The (non-)binding power of recommendations

The recommendations constitute an official clarification of the regulations in force and provide information on how the regulator understands social media ad labelling issues. The recommendations do not create any rights or obligations on the part of third parties, nor can they constitute the basis for the issuance of administrative decisions by the regulator, but they do provide guidance and serve as some indicator of how the regulator will interpret the regulations insofar as they are covered by the recommendations.

What else to look for

In addition to the guidelines contained in the UOKiK recommendations, when working with influencers, businesses should also keep in mind the Advertising Code of Ethics, as well as tax aspects, such as the treatment of remuneration to influencers as a source of revenue (addressed in the judgment of 17 April 2018 of the Province Administrative Court in Gliwice, case no. I SA/Gl 1364/17).

There is no doubt that businesses, creators and advertising agencies should take the recommendations into account at the stage when they are negotiating their contracts. This will further support market transparency in advertising and cut the risks by properly presenting ad content on social media. It should be remembered also that the recommendations were drafted with a view to the conclusions drawn by UOKiK from its analysis of contracts between influencers, ad agencies and advertisers.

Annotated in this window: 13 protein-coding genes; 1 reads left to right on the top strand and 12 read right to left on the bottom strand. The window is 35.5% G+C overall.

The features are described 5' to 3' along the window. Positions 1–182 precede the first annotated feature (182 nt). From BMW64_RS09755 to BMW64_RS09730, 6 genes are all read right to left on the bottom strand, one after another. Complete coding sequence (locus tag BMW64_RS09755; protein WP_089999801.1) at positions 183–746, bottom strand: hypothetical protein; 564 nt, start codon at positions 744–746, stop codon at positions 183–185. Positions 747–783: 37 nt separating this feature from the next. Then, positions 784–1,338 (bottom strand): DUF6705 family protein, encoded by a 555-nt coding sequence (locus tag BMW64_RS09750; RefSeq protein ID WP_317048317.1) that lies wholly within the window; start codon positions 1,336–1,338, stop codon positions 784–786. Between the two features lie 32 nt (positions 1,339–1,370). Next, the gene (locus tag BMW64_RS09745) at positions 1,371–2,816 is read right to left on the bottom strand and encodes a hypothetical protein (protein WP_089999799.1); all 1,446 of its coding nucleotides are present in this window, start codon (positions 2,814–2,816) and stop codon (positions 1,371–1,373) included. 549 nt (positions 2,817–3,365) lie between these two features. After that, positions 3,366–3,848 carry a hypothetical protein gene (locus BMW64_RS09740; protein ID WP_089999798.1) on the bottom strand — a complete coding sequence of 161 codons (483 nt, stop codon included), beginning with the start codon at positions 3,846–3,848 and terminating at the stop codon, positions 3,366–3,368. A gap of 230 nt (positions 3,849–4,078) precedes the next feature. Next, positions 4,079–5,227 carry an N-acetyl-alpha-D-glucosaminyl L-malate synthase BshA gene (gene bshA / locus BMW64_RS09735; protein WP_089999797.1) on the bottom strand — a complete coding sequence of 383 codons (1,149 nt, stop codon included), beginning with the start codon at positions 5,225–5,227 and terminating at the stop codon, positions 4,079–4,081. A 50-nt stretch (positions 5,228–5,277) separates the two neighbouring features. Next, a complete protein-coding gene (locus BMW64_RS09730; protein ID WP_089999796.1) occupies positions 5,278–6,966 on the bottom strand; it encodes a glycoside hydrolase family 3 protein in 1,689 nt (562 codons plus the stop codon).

The effects of the recommendations and further actions of UOKiK

The influencer marketing initiatives by UOKiK have yielded positive results. There has been an increase in the number of influencers who appropriately tag the advertising content they publish and correct the tagging of content published in the past. This shows that the tools offered by the office are being used in practice. But the proposed solutions also generate many new questions and doubts regarding the classification of different types of influencer/advertiser cooperation.

The regulator indicates that it will monitor social media on an ongoing basis and check whether influencers, agencies and advertisers are following the rules. If the office notices that legal obligations are violated in this respect, it will intervene through soft measures and educational initiatives, but also by pursuing allegations of violations of the law in the course of administrative proceedings, which may result in the imposition of fines. Compliance with these regulations by influencers, advertisers and agencies will be evaluated on a case-by-case basis, taking into account all the relevant circumstances.

At the same time, UOKiK has announced that it is open to dialogue, continues to collect questions from users, and will prepare answers to them in future materials.

Weronika Nalbert, adwokat, Competition & Consumer Protection practice, Wardyński & Partners